A highly experienced foot and ankle surgeon, an unusual surgical approach, and multidisciplinary expertise at NYU Langone combined to help a former athlete and paratrooper overcome a severe ankle injury. The 55-year-old patient presented with progressively worsening and debilitating pain in his ankle. An initial MRI showed a large osteochondral lesion (OCL) in his medial talar dome with uncontained, multiloculated cysts.
Estimates suggest that up to half of all acute ankle sprains and fractures include some form of osteochondral injury. The patient, told by other doctors that he would need an ankle fusion or replacement, came to NYU Langone because of its expertise in treating such OCLs.
An OCL of the talus can be surgically approached in two ways: by either repairing or replacing the damaged cartilage. “Lesion size is important to determining the procedure,” says John G. Kennedy, MD, professor of orthopedic surgery and chief of the Division of Foot and Ankle Surgery at NYU Langone. If the lesion is less than 1 centimeter, for instance, surgeons often recommend a reparative technique that includes bone marrow stimulation. “On the other hand, if the lesion size exceeds 1 centimeter, we often apply a replacement technique that includes autologous osteochondral transplantation, or AOT,” Dr. Kennedy says.
A cystic lesion and uncontained lesion are both prognostic indicators for poor outcomes of the microfracture-based reparative procedure, according to guidelines made in 2017 at a consensus meeting in Pittsburgh held by the International Society on Cartilage Repair of the Ankle (ISCRA), which Dr. Kennedy cofounded.
Since the patient’s lesion was larger than 1 centimeter, he instead required an AOT replacement procedure, which involved using two cylindrical osteochondral grafts from his knee. “Typically we use one graft,” Dr. Kennedy says. “But in this case, since the lesion size was large, we performed double grafts.” This double-plug AOT technique is not only rarely performed but also highly dependent on multidisciplinary collaboration with radiology and other departments.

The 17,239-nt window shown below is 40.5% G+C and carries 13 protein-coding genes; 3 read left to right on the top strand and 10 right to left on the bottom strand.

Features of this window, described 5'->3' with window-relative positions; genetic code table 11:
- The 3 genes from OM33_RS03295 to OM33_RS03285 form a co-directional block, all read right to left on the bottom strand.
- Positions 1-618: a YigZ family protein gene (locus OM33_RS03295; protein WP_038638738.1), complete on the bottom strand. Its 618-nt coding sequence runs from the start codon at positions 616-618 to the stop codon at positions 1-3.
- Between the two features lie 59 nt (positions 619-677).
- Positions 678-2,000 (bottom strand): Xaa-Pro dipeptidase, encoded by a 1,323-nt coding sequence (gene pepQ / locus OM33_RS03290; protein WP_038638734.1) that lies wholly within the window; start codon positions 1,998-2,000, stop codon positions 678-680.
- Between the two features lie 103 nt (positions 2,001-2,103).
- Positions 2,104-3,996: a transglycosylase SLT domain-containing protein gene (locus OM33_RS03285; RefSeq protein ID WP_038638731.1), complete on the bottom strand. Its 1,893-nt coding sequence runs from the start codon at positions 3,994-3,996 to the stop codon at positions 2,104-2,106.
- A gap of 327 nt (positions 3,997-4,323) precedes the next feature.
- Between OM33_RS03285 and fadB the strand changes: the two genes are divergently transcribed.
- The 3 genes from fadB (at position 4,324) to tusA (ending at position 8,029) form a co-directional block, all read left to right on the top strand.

Dr. Kennedy was greatly aided in his surgery by MRI T2 mapping of the patient’s ankle cartilage. Yearly, high-resolution images using the same MRI technique can help confirm both the quality and quantity of the cartilage transplant and allow the surgical team to follow patients carefully. Typically, impending cartilage issues can be addressed nonsurgically with biologic injections of growth factors that help preserve and protect new cartilage formation.
Dr. Kennedy has performed the AOT procedure, one of his specialties, more than any other orthopedic surgeon in the country. For this surgery, he also used concentrated bone marrow aspirate (CBMA), which he harvested from the patient’s iliac crest via a centrifuge system. “CBMA has stem cells and lots of growth factors and potent anti-inflammatory protein that can help with the incorporation of cartilage and bone, and reduce inflammation,” Dr. Kennedy says. In addition, CBMA can reduce the cyst occurrence rate after the AOT procedure, making it a key part of greatly improving clinical outcomes.
The challenging AOT surgical procedure requires perfect alignment; the cutting-edge combination therapy, though, can allow more than 90 percent of athletes to return to their previous level of competitive sports. The precision technique, high-end imaging, and experienced surgeon and surgical team yielded an outstanding outcome for the former paratrooper. Three months after the surgery, with physical therapists guiding his recovery, he was able to return to his activities.